Original Research

Views of Nigerian civil servants about compulsory COVID-19 vaccination: A qualitative study

Nyemike S. Awunor, Luret A. Lar, Alphonsus R. Isara
African Journal of Primary Health Care & Family Medicine | Vol 16, No 1 | a4208 | DOI: https://doi.org/10.4102/phcfm.v16i1.4208 | © 2024 Nyemike S. Awunor, Luret A. Lar, Alphonsus R. Isara | This work is licensed under CC Attribution 4.0
Submitted: 24 June 2023 | Published: 23 February 2024

About the author(s)

Nyemike S. Awunor, Department of Community Medicine, Faculty of Clinical Sciences, Delta State University, Abraka, Nigeria; and, Department of Community Medicine, Delta State University Teaching Hospital, Oghara, Nigeria
Luret A. Lar, Department of Community Medicine, Faculty of Clinical Sciences, University of Jos, Jos, Nigeria; and, Department of Community Medicine, Jos University Teaching Hospital, Jos, Nigeria
Alphonsus R. Isara, Department of Community Health, Faculty of Medical Sciences, University of Benin, Benin, Nigeria

Abstract

Background: COVID-19 caused unforeseen global burden, although vaccine strategy rapidly stalled transmission and protected those at risk. Many governments made vaccination mandatory for public space access.

Aim: This study aimed to elucidate perception of Nigerian civil servants towards mandatory COVID-19 vaccination and elicited their recommendations.

Setting: This study was conducted in twelve purposively selected states in the six geopolitical zones and the Federal Capital Territory (FCT), Nigeria. Relevant ministries, departments and agencies were selected within the study sites.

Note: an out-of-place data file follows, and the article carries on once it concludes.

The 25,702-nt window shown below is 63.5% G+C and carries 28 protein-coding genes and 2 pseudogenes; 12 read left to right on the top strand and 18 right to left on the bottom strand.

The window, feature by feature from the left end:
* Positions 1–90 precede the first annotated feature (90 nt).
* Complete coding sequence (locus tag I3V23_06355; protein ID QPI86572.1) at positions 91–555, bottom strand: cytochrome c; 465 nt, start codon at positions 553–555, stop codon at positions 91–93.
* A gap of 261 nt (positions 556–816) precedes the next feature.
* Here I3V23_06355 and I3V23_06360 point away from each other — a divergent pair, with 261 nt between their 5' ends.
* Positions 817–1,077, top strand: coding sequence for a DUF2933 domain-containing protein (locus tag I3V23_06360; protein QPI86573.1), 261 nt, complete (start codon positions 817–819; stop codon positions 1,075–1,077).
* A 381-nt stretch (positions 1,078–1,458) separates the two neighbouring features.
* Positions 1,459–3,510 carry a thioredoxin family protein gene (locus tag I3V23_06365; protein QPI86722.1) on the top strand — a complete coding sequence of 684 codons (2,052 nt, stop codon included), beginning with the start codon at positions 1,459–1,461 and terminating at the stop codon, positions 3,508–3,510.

Methods: It was a qualitative study that interviewed consenting civil servants. Ethical approval was obtained from the National Health Research Ethics Committee. Interviews were conducted in person, following a pre-test. Data was analysed using NVivo software version 12.

Results: Most participants were willing to take the vaccine if their safety was assured. However, enforcement to do so was a hindrance. Most participants commended the government for the effort to curb COVID-19 transmission and create awareness but were displeased with planning and handling of misconceptions. They recommended a more committed approach to vaccine production and funding by the government.

Conclusion: Participants were willing to take the COVID-19 vaccines because the gains of protection outweighed the risks. They suggested a less involuntary approach through reinforcing awareness creation and avoiding threats.

Contribution: There is limited qualitative research on perception of Nigerian civil servants regarding mandatory COVID-19 vaccination. Being the main driving force of Nigeria’s public service, their views are invaluable. Findings could contribute to future policies in times of emergency.


Keywords

COVID-19 vaccination; compulsion; civil servants; qualitative study; Nigeria

Sustainable Development Goal

Goal 3: Good health and well-being

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